Can't get Arduino IDE working on Octoprint image

#1

What is the problem?
Arduino IDE (both from the distribution and the Arduino ARM file) doesn't launch

What did you already try to solve it?
I've tried installing as root and manually creating the directories it can't find.

Additional information about your setup (OctoPrint version, OctoPi version, printer, firmware, octoprint.log, serial.log or output on terminal tab, ...)

Octopi-strech-lite-0.16.0 Pi image and IDE from distro plus 1.8.8 and 1.8.9 form the Arduino site.

I just need to know if I have to troubleshoot from the octoprint image side or the Arduino IDE side. Anyone else have this issue?

Thanks,
Steve Hurd
Floyds Knobs, IN

#2

Since stretch lite doesn't have a dashboard and I beleive the IDE a dashboard tool you are going to have to eithor

  1. install the full version of stretch or
  2. try the arduino CLI - google 'arduino cli'
#3

I loaded the GUI desktop using sudo /home/pi/scripts/install-desktop.

Steve Hurd

#4

Why would you want to do Arduino development on your OctoPrint installation? Why not instead install it on your MacBook or you PC laptop?

Yes, you can install the PIXEL/Desktop but this robs processing power from OctoPrint and the printing functions.

#5

I do have it on my pc. Until I can figure out Python and can drive WS2812b LEDs from the Pi natively I have an Uno connected to the pi to drive the LEDs that light the bed. If I want to change the color of the leds I need to move the usb cable back to my laptop to change the program. I'm still in the beginning stages of this and so far I haven't had an issue with the desktop running on the Pi with octoprint. I haven't found RGB plugins that fit my needs yet and I already know how to use the IDE.

Thanks for your help!

Steve Hurd

#6

I did some work with the Neopixel style of LEDs, noting that they seem to like a 5V logic level rather than the 3.3V of the Raspi. I'm reasonably certain that the WS2812B are the heart of those Neopixels, for what it's worth.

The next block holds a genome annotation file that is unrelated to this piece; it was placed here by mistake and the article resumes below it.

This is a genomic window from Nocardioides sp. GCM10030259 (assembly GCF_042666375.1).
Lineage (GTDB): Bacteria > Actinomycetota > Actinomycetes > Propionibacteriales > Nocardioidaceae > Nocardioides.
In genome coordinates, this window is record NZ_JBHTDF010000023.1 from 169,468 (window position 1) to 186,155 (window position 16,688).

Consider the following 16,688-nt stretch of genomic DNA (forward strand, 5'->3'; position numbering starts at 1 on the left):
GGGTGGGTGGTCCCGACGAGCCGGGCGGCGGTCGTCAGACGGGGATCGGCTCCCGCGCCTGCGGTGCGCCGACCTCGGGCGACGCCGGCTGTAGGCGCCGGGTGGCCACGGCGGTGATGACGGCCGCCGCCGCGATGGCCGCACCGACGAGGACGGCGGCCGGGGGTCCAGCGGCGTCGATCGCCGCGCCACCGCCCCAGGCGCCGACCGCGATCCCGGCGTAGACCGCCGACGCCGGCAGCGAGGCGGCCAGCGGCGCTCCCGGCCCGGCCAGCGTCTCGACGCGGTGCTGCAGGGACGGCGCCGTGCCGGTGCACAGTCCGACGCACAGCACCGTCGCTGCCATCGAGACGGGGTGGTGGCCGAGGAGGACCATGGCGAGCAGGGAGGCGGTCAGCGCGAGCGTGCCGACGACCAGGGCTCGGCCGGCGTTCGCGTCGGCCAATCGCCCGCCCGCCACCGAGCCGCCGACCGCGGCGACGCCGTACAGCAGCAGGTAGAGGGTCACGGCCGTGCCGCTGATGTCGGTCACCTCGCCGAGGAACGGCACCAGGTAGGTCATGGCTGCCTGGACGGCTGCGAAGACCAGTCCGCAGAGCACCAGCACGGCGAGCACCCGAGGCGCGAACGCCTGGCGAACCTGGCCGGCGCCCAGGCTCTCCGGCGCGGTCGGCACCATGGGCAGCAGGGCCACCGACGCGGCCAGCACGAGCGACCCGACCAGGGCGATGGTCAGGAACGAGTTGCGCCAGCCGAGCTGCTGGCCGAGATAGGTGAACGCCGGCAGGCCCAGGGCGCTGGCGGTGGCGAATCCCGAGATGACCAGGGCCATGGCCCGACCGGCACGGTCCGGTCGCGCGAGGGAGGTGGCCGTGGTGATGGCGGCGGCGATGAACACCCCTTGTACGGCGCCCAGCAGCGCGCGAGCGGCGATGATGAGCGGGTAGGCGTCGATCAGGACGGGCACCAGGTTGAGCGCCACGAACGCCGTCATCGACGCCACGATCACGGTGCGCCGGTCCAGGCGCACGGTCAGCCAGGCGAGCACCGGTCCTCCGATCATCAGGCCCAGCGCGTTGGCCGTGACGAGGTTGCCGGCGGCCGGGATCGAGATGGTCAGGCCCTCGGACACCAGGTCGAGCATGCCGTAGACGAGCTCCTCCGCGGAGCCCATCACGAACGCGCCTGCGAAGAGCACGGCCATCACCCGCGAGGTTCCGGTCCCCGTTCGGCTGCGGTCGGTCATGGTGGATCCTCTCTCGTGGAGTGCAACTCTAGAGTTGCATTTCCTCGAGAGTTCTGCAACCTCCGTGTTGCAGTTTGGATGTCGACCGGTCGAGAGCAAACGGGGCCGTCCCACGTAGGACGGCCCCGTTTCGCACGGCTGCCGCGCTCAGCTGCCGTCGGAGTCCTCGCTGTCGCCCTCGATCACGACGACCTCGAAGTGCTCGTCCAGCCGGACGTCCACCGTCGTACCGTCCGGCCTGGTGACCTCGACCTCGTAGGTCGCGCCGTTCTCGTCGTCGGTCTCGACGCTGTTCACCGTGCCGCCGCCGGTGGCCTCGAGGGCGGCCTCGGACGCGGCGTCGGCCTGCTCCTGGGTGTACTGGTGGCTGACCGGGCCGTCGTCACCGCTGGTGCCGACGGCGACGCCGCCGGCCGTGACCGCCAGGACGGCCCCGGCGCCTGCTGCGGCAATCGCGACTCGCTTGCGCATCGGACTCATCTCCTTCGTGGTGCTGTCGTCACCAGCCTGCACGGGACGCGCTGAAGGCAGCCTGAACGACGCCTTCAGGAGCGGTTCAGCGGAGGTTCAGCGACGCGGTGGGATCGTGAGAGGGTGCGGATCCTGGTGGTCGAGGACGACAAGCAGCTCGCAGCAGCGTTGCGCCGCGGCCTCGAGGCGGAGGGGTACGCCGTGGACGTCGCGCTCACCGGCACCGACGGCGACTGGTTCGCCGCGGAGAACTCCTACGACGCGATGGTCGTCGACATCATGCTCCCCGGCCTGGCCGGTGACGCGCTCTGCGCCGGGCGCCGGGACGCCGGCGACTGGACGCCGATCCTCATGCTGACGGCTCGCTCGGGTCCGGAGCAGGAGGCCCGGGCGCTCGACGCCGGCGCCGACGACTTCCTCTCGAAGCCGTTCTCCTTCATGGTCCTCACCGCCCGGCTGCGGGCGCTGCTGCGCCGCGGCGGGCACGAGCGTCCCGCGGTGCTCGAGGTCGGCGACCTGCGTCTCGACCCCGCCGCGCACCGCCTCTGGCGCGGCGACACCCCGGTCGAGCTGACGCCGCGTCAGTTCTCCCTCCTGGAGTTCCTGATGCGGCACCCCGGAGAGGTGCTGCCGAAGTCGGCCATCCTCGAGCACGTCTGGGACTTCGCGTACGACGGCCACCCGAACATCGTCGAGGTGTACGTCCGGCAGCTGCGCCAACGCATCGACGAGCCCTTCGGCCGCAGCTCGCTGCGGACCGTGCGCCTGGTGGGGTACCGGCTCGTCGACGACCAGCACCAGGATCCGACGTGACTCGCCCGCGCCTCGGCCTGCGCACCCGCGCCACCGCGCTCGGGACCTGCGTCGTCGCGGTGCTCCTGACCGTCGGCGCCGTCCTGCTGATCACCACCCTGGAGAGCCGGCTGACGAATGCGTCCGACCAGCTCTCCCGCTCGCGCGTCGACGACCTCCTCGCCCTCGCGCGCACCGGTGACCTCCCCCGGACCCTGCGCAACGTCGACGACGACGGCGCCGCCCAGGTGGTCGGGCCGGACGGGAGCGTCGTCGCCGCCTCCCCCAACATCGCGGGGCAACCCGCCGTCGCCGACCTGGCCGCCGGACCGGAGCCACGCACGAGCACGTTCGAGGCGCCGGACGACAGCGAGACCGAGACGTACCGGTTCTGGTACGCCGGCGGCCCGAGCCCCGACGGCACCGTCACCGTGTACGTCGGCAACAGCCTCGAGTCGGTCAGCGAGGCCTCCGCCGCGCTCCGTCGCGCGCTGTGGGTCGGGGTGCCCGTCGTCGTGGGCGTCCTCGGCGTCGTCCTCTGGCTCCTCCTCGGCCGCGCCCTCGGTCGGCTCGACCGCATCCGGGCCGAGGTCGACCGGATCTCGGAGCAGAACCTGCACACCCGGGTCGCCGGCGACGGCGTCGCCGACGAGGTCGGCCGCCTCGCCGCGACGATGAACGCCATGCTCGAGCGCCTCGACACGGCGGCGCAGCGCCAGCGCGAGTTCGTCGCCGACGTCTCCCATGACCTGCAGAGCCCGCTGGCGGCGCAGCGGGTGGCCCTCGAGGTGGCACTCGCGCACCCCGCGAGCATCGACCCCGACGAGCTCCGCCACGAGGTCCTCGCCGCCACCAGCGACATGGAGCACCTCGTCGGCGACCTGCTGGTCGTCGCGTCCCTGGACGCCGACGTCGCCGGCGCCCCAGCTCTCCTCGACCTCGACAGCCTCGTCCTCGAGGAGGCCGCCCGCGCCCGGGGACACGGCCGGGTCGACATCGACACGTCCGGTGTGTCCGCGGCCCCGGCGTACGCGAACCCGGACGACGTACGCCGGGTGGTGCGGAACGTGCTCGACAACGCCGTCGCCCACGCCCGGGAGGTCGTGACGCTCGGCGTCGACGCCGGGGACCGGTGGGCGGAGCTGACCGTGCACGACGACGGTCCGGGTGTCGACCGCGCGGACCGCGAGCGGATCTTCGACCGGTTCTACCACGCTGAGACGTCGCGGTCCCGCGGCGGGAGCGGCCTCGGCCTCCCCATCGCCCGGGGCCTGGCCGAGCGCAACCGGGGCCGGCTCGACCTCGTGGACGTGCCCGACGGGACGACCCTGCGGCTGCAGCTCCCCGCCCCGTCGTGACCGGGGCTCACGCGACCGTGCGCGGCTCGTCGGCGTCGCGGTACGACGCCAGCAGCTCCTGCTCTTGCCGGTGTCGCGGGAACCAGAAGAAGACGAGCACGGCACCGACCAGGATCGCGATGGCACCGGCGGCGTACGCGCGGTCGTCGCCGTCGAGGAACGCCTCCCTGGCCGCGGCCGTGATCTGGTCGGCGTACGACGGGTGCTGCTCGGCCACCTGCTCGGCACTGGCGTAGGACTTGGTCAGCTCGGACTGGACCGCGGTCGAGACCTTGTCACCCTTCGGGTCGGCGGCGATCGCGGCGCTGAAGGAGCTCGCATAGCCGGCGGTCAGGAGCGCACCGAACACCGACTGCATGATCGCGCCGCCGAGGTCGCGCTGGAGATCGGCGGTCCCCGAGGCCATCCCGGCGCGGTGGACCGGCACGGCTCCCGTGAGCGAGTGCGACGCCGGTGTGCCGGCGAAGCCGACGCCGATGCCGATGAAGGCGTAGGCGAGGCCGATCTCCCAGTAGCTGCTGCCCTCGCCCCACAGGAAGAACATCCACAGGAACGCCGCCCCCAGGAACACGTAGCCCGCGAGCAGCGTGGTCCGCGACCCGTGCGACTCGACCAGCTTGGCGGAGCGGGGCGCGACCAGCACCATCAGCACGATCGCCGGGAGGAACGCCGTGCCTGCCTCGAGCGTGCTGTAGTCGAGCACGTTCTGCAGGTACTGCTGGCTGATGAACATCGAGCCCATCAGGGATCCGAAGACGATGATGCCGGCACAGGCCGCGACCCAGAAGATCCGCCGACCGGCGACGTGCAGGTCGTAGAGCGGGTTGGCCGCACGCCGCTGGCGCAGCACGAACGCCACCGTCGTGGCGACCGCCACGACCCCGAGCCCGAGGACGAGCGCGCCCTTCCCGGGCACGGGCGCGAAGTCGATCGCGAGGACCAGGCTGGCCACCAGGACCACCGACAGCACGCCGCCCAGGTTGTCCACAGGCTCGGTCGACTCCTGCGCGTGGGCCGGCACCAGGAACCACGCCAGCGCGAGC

That said, it's reasonably easy to get the Arduino (5V logic) to drive them. Getting the Raspi to drive them (3.3V logic) is problematic. You may need a logic level converter from 3.3V to 5V for this project. You might want to read within the tutorial space on Adafruit for this one.

#7

Hi. I already have a buck converter that I'm presently using to drive the Pi from the printer's power supply. Once I get some more components from TH3D (including a usb hub) I'm going to use that converter to feed 5V to the NeoPixels. Then I'll only need to send data from the Pi.

Steve Hurd

#8

A cheap 7400 chip can be used as a logic level converter (times two).

You'd connect pins 1 & 2 to the output of the Raspi, then pin 3 goes to 4 & 5. Pin 14 goes to the Raspi's 5V and Pin 7 goes to the Raspi's ground. Pin 6 then is a 5V-oriented conversion of the 3.3V logical level presented on pins 1 & 2. So, one half of that chip can be used to convert 3.3V to 5V output. The other half of the chip then can be another converter. The cost of these is around a dollar, versus the cost of higher-priced level converters.

#9

Very cool! I've got an LM2596 converter from Amazon. It was only $4 delivered.

Steve Hurd

#10

I think I understand what you mean now. The LOGIC signal needs to be 5V/0V, not just the power rails. Totally missed that! I thought since I was providing 5V through the converter that the data signal level didn't matter. Duh! Long day.

Steve Hurd

1 Like
#11

Also, keep in mind that lots of LEDs are too hungry for the Raspi. For the 60-LED big ring that Adafruit sells, I had to dedicate a 10A 5V switching power supply for that.